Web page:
were seen declared that Mr. Hearst's
friends would do everything possi
ble to defeat Mr. Bryau for the
nomination next year, aud that if
they accomplished their purpose,
Mr. Hearst would not run for Pres
ident as the candidate of the Nation
al It dependence League.
The latest candidate for pres
idential honors from the South is
Governor Beckham of Kentucky,
who, his friends declare, is one of
D m c a'.ic leaders.
He is now by the votes of the peo
pie nominated for United States Sen-
atoi, but the Watterson "dark
hor.-e" muy be an obstacle in his
path to higher honors.
The Hi-publican w;:: fare in Ohio
will from now on take a more lurid
'..i:e, for Furaker has gone home to
i dg in a general lire alarm.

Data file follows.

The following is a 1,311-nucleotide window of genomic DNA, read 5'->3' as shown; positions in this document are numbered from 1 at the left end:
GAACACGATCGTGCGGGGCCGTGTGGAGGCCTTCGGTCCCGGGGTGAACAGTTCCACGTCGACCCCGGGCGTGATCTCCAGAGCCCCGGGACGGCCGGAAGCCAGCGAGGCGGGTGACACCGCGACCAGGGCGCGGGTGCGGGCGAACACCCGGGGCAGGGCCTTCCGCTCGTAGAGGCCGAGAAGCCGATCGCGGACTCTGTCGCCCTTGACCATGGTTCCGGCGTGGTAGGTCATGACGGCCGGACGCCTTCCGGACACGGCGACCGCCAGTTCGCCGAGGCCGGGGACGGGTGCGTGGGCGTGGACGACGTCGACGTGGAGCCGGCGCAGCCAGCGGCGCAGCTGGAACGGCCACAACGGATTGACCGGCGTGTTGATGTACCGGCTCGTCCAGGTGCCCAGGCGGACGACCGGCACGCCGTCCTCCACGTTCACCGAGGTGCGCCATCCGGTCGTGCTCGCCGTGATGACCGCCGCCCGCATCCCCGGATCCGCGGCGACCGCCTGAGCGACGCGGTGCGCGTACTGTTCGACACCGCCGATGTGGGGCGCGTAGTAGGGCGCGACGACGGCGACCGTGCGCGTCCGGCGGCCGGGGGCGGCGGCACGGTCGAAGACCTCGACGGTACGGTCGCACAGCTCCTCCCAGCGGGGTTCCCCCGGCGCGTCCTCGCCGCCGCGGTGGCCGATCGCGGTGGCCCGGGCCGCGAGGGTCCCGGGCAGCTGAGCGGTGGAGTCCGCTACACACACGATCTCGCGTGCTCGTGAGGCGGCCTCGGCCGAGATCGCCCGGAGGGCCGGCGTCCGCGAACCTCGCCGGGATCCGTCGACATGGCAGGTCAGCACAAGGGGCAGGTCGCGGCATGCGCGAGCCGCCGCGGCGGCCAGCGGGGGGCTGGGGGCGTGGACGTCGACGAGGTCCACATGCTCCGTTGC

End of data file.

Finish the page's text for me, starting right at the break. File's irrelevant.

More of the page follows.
1 1:- editor of tiie St. Louis Globe
1 . ni'-ciai. iipp'-aj .. to be on tie
i. -e ot nervous p;os ration these
:. . and hit ten I r f.-lings liave
'o n lately lac !a.. i by tile State
.i: ;M of t!i" Chic::: . i'r' buue that.
'Miicivis no U "jiutdi :.!ii party in
... v of the c..!led Southern
;S..!ticf." One can hardly blame the
; tiloln'-lleniocr.it fc- getting excited
j about it, f.;r it i. so evul. tuly true
j that outside of the Fed-ral oflice
i bidders there i-) nut much to be
found of the l.epubl,.jaii party in
the South For instance, at the cau
cuses in New Orleans lately there
were only about 700 vot s cast and
there are over T0U Republican office
holders. It is said that the crops of corn,
catton, tobaeci , vegetable aud fruits
are very jor down South. But
the crop of dark horses for the
Democratic presidential nomination
is flourishing. Culberson, Hoke
Smith, J. W. Daniel, John Sharp
Williams, Gov. Folk aud others are
all mentioned as good presidential